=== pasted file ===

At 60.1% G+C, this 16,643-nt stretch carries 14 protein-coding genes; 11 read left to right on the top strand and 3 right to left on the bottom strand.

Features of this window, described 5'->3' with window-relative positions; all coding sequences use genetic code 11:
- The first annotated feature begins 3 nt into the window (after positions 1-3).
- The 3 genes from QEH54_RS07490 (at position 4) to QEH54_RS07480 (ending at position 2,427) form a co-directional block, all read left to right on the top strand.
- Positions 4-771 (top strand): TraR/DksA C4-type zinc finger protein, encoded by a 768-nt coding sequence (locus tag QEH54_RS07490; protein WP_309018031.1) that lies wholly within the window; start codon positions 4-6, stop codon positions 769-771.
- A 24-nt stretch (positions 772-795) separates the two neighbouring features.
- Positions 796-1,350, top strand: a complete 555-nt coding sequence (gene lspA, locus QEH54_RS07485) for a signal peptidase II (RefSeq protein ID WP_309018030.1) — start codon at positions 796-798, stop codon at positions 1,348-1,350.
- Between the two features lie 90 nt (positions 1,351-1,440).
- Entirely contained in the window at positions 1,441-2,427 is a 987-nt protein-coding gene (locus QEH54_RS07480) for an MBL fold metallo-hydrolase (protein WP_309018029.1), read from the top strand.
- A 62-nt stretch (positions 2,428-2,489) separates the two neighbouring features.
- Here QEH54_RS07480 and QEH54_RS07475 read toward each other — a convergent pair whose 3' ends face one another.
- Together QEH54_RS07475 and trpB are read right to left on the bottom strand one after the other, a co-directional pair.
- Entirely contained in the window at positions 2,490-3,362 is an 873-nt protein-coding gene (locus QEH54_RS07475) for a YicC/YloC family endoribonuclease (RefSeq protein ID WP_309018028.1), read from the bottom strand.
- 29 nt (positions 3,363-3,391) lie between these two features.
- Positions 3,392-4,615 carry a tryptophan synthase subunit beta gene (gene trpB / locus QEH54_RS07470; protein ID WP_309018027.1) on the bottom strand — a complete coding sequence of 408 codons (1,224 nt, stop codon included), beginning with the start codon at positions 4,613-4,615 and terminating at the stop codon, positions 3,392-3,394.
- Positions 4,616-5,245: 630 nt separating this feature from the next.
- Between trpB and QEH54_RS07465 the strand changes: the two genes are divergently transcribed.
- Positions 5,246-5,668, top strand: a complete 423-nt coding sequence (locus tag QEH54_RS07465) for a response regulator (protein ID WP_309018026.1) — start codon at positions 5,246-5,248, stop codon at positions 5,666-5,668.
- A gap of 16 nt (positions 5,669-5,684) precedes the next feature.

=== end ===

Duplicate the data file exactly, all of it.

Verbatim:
At 60.1% G+C, this 16,643-nt stretch carries 14 protein-coding genes; 11 read left to right on the top strand and 3 right to left on the bottom strand.

Features of this window, described 5'->3' with window-relative positions; all coding sequences use genetic code 11:
- The first annotated feature begins 3 nt into the window (after positions 1-3).
- The 3 genes from QEH54_RS07490 (at position 4) to QEH54_RS07480 (ending at position 2,427) form a co-directional block, all read left to right on the top strand.
- Positions 4-771 (top strand): TraR/DksA C4-type zinc finger protein, encoded by a 768-nt coding sequence (locus tag QEH54_RS07490; protein WP_309018031.1) that lies wholly within the window; start codon positions 4-6, stop codon positions 769-771.
- A 24-nt stretch (positions 772-795) separates the two neighbouring features.
- Positions 796-1,350, top strand: a complete 555-nt coding sequence (gene lspA, locus QEH54_RS07485) for a signal peptidase II (RefSeq protein ID WP_309018030.1) — start codon at positions 796-798, stop codon at positions 1,348-1,350.
- Between the two features lie 90 nt (positions 1,351-1,440).
- Entirely contained in the window at positions 1,441-2,427 is a 987-nt protein-coding gene (locus QEH54_RS07480) for an MBL fold metallo-hydrolase (protein WP_309018029.1), read from the top strand.
- A 62-nt stretch (positions 2,428-2,489) separates the two neighbouring features.
- Here QEH54_RS07480 and QEH54_RS07475 read toward each other — a convergent pair whose 3' ends face one another.
- Together QEH54_RS07475 and trpB are read right to left on the bottom strand one after the other, a co-directional pair.
- Entirely contained in the window at positions 2,490-3,362 is an 873-nt protein-coding gene (locus QEH54_RS07475) for a YicC/YloC family endoribonuclease (RefSeq protein ID WP_309018028.1), read from the bottom strand.
- 29 nt (positions 3,363-3,391) lie between these two features.
- Positions 3,392-4,615 carry a tryptophan synthase subunit beta gene (gene trpB / locus QEH54_RS07470; protein ID WP_309018027.1) on the bottom strand — a complete coding sequence of 408 codons (1,224 nt, stop codon included), beginning with the start codon at positions 4,613-4,615 and terminating at the stop codon, positions 3,392-3,394.
- Positions 4,616-5,245: 630 nt separating this feature from the next.
- Between trpB and QEH54_RS07465 the strand changes: the two genes are divergently transcribed.
- Positions 5,246-5,668, top strand: a complete 423-nt coding sequence (locus tag QEH54_RS07465) for a response regulator (protein ID WP_309018026.1) — start codon at positions 5,246-5,248, stop codon at positions 5,666-5,668.
- A gap of 16 nt (positions 5,669-5,684) precedes the next feature.